The Seventeenth and Eighteenth Century Burney Newspapers Collection represents the largest single collection of seventeenth and eighteenth century English news media available from the British Library and includes more than 1,000 pamphlets, proclamations, newsbooks and newspapers from the period.
This collection helps researchers chart the development of the newspaper as we now know it, beginning with irregularly published transcriptions of Parliamentary debates and proclamations to coffee house newsbooks, finally arriving at newspaper in its current form.
This database consists of full-text national and regional newspapers from Victorian Britain, digitized from the collection of the British Library. It is the sister product to 17th-18th Century Burney Collection Newspapers (1604-1800). Sourced from the extensive holdings of the British Library, British Library Newspapers delivers a wide range of irreplaceable local and regional voices to reflect the social, political, and cultural events of the eighteenth, nineteenth, and twentieth centuries.
The Guardian (1821-2003) and its sister paper, The Observer (1791-2003) give readers online access to facts, firsthand accounts, and opinions of the day about the most significant and fascinating political, business, sports, literary, and entertainment events from the past two centuries.
From Napoleon’s defeat at Waterloo to the Russian Revolution to Nelson Mandela’s release from prison, these British historical newspapers bring history to life for researchers. Users can study the progression of issues over time by browsing issues of The Guardian and its sister paper, The Observer, which offer coverage of 1821-2003 and 1791-2003, respectively, including news articles, photos, advertisements, classified ads, obituaries, cartoons, and more.
The publication presented a vivid picture of British and world events (including news of war, disaster, ceremonies, the arts, and science) with coverage in the first issue ranging from the Great Fire of Hamburg to Queen Victoria's fancy dress ball at Buckingham Palace. Entirely full-text searchable with new, high-quality digital imaging from flat unbound print sets.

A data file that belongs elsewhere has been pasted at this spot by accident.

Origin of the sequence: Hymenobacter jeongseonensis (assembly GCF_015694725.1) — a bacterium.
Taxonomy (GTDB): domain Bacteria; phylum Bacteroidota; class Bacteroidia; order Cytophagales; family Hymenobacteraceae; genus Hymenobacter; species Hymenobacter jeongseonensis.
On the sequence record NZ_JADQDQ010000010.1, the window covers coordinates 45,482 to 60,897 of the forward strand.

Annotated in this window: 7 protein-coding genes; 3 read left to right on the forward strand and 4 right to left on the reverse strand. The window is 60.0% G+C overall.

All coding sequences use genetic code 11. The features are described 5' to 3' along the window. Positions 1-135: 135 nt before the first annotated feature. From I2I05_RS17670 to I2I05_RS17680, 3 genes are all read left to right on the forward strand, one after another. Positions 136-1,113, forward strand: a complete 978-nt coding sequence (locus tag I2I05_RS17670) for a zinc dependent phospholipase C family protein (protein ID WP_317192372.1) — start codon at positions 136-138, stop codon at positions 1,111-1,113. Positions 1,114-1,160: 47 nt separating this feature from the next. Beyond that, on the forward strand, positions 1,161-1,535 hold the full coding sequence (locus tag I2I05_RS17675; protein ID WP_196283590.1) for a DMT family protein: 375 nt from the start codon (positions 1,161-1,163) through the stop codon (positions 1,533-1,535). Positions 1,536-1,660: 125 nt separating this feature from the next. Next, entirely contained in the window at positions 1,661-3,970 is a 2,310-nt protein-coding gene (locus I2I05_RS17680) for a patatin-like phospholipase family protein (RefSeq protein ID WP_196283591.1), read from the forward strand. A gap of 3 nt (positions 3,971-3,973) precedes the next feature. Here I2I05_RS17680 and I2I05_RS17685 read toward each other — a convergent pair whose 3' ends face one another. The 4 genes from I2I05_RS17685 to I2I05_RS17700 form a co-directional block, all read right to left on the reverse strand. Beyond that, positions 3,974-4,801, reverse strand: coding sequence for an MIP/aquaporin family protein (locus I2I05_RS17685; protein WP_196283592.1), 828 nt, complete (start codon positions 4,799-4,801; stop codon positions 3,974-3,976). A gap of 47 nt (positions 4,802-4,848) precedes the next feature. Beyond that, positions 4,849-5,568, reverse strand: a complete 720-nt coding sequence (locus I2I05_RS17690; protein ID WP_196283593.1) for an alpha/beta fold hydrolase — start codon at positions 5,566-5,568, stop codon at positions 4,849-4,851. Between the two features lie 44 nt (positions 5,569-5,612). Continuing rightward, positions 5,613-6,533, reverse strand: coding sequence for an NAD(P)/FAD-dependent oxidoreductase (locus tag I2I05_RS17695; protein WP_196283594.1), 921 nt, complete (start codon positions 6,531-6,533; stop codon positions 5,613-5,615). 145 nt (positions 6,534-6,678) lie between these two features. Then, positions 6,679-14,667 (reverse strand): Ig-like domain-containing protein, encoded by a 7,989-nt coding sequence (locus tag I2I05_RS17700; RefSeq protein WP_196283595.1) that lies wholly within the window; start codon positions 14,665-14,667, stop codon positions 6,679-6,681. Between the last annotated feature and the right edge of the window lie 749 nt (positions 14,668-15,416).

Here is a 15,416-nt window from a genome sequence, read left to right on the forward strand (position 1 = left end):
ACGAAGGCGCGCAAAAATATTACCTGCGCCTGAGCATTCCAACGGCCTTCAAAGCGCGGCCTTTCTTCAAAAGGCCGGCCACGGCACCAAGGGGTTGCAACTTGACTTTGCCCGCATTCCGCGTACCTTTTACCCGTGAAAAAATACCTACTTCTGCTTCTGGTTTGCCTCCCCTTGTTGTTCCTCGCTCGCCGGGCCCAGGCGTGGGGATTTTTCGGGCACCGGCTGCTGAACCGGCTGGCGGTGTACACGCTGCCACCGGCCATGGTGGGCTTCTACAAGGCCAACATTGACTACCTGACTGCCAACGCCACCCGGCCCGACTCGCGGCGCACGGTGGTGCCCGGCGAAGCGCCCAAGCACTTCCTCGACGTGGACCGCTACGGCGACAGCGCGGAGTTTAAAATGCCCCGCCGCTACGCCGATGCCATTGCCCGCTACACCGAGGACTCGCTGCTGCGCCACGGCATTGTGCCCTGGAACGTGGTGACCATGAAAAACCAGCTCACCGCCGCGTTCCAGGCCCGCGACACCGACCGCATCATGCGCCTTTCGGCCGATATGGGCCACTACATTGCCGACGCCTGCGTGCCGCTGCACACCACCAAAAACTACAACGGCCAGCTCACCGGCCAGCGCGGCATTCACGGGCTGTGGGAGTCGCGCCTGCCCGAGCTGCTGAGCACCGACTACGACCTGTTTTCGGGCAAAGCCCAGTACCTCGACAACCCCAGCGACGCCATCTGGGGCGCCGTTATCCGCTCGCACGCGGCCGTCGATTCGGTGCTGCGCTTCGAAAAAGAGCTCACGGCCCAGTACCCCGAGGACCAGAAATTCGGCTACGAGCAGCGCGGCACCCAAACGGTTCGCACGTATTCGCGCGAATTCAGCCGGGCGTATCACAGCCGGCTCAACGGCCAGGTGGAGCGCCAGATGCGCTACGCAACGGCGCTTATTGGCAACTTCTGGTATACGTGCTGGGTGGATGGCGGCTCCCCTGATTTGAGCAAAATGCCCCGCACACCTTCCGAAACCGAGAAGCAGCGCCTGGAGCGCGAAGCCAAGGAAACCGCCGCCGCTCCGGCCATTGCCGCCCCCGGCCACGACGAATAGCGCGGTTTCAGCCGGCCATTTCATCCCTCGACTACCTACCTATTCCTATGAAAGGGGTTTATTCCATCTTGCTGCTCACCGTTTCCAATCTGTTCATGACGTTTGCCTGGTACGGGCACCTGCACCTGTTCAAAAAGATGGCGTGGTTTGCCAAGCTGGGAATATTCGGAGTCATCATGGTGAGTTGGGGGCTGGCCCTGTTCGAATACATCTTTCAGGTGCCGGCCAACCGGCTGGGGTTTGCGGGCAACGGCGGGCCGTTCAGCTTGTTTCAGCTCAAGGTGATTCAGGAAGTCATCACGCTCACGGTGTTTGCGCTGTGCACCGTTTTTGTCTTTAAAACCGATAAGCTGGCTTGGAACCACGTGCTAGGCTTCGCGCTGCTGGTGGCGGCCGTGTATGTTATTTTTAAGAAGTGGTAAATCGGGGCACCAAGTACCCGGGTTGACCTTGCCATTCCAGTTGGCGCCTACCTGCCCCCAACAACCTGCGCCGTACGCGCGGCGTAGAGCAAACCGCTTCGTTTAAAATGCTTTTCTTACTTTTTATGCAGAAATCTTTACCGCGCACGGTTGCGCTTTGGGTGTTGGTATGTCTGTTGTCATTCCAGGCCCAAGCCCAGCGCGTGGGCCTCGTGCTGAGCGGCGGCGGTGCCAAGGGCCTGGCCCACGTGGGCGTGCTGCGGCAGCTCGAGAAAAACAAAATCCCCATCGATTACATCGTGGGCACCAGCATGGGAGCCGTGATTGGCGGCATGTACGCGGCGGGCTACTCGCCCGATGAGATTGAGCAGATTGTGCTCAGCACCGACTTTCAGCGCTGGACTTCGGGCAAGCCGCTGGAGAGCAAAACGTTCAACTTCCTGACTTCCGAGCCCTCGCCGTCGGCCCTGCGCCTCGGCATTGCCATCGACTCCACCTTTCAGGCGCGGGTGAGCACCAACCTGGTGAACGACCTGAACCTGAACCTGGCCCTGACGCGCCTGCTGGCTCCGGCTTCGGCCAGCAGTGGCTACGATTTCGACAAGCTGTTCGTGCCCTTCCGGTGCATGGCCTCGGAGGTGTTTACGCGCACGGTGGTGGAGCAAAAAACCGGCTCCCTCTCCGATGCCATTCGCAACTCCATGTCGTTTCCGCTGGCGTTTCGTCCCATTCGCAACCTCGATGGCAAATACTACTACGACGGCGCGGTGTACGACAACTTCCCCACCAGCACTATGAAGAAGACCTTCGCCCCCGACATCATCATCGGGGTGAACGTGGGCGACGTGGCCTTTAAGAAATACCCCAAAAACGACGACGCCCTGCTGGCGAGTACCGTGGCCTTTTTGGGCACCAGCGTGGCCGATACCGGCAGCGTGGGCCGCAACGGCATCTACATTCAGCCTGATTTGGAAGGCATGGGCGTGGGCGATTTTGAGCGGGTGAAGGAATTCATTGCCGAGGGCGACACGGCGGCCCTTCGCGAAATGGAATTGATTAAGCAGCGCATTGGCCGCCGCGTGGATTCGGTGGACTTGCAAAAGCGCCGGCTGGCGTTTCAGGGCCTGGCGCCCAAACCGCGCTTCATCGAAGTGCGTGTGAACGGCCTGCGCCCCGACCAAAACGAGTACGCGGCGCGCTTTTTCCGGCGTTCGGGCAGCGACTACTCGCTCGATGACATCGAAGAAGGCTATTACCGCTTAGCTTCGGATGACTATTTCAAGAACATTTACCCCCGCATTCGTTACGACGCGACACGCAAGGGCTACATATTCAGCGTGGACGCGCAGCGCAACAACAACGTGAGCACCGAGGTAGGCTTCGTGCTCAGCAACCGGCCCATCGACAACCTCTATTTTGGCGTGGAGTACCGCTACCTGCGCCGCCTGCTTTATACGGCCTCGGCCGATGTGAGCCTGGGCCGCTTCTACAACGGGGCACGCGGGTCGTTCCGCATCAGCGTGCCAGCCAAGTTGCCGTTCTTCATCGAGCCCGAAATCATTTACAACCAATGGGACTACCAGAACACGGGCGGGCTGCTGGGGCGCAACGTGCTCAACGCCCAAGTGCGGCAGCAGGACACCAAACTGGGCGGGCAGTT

In the nineteenth century, The Sunday Times had similar obsessions to much of the Victorian press, with extensive coverage of court cases, executions and grisly crimes to titillate its readers. However, it also developed a reputation for its considerable arts coverage, especially the London theatre and music scene. In the twentieth century, the newspaper returned to its founding ethos of holding the powerful to account. In 1963, it formed the Insight Team, which became world famous for cutting-edge investigative journalism. The Insight Team broke many of the key stories of the twentieth century, including a decade-long campaign for the victims of thalidomide, the exposure of Kim Philby as a Soviet double agent (1st October 1967), and the revelations about the Israeli nuclear weapons programme (5th October 1986).
The Times Digital Archive is an online, full-text facsimile of more than 200 years of The Times, one of the most highly regarded resources for eighteenth-, nineteenth-, and twentieth-century news coverage.
From Anglo-centric beginnings in 1902, by the mid-20th century the TLS had developed into a truly international publication, with contributors from every region of the world. This collection includes the complete run of The Times Literary Supplement.
Among over 300,000 reviews, letters, poems, and articles, users will find influential criticism, reviews of award-winning novels, philosophical works, and insightful debate from influential writers and critics.
This catalog provides information about print, microfilm, and digital copies of newspapers. "Borrowing from CRL: Scholars and researchers from CRL member institutions have free and unlimited use of the CRL collections through interlibrary loan."